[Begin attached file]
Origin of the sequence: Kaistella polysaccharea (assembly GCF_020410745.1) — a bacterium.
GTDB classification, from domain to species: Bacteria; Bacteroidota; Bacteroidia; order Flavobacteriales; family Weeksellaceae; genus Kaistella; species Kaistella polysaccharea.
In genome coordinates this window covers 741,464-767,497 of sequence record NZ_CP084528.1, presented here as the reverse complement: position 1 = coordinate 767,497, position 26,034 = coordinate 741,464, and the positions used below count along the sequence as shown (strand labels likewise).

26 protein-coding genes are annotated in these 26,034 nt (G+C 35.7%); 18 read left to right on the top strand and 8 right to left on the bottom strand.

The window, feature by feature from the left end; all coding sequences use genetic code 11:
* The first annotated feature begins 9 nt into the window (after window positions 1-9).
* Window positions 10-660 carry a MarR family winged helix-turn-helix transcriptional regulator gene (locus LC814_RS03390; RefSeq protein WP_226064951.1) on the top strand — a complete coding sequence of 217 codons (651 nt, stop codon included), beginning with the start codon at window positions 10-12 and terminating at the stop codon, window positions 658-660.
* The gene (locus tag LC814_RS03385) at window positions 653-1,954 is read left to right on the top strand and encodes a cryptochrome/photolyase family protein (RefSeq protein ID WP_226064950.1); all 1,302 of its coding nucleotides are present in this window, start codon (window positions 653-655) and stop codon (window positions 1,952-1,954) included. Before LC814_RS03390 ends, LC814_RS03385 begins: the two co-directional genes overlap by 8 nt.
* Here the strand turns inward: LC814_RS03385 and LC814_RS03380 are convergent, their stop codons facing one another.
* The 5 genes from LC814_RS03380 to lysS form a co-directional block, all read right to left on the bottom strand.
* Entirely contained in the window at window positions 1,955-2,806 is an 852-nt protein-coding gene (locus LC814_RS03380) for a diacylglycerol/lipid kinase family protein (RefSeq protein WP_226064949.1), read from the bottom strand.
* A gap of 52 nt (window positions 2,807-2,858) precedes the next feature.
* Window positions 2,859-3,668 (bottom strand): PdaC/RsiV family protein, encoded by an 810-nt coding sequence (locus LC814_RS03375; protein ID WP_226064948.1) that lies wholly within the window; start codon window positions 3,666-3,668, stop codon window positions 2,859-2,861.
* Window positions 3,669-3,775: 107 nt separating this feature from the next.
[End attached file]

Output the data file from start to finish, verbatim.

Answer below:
Origin of the sequence: Kaistella polysaccharea (assembly GCF_020410745.1) — a bacterium.
GTDB classification, from domain to species: Bacteria; Bacteroidota; Bacteroidia; order Flavobacteriales; family Weeksellaceae; genus Kaistella; species Kaistella polysaccharea.
In genome coordinates this window covers 741,464-767,497 of sequence record NZ_CP084528.1, presented here as the reverse complement: position 1 = coordinate 767,497, position 26,034 = coordinate 741,464, and the positions used below count along the sequence as shown (strand labels likewise).

26 protein-coding genes are annotated in these 26,034 nt (G+C 35.7%); 18 read left to right on the top strand and 8 right to left on the bottom strand.

The window, feature by feature from the left end; all coding sequences use genetic code 11:
* The first annotated feature begins 9 nt into the window (after window positions 1-9).
* Window positions 10-660 carry a MarR family winged helix-turn-helix transcriptional regulator gene (locus LC814_RS03390; RefSeq protein WP_226064951.1) on the top strand — a complete coding sequence of 217 codons (651 nt, stop codon included), beginning with the start codon at window positions 10-12 and terminating at the stop codon, window positions 658-660.
* The gene (locus tag LC814_RS03385) at window positions 653-1,954 is read left to right on the top strand and encodes a cryptochrome/photolyase family protein (RefSeq protein ID WP_226064950.1); all 1,302 of its coding nucleotides are present in this window, start codon (window positions 653-655) and stop codon (window positions 1,952-1,954) included. Before LC814_RS03390 ends, LC814_RS03385 begins: the two co-directional genes overlap by 8 nt.
* Here the strand turns inward: LC814_RS03385 and LC814_RS03380 are convergent, their stop codons facing one another.
* The 5 genes from LC814_RS03380 to lysS form a co-directional block, all read right to left on the bottom strand.
* Entirely contained in the window at window positions 1,955-2,806 is an 852-nt protein-coding gene (locus LC814_RS03380) for a diacylglycerol/lipid kinase family protein (RefSeq protein WP_226064949.1), read from the bottom strand.
* A gap of 52 nt (window positions 2,807-2,858) precedes the next feature.
* Window positions 2,859-3,668 (bottom strand): PdaC/RsiV family protein, encoded by an 810-nt coding sequence (locus LC814_RS03375; protein ID WP_226064948.1) that lies wholly within the window; start codon window positions 3,666-3,668, stop codon window positions 2,859-2,861.
* Window positions 3,669-3,775: 107 nt separating this feature from the next.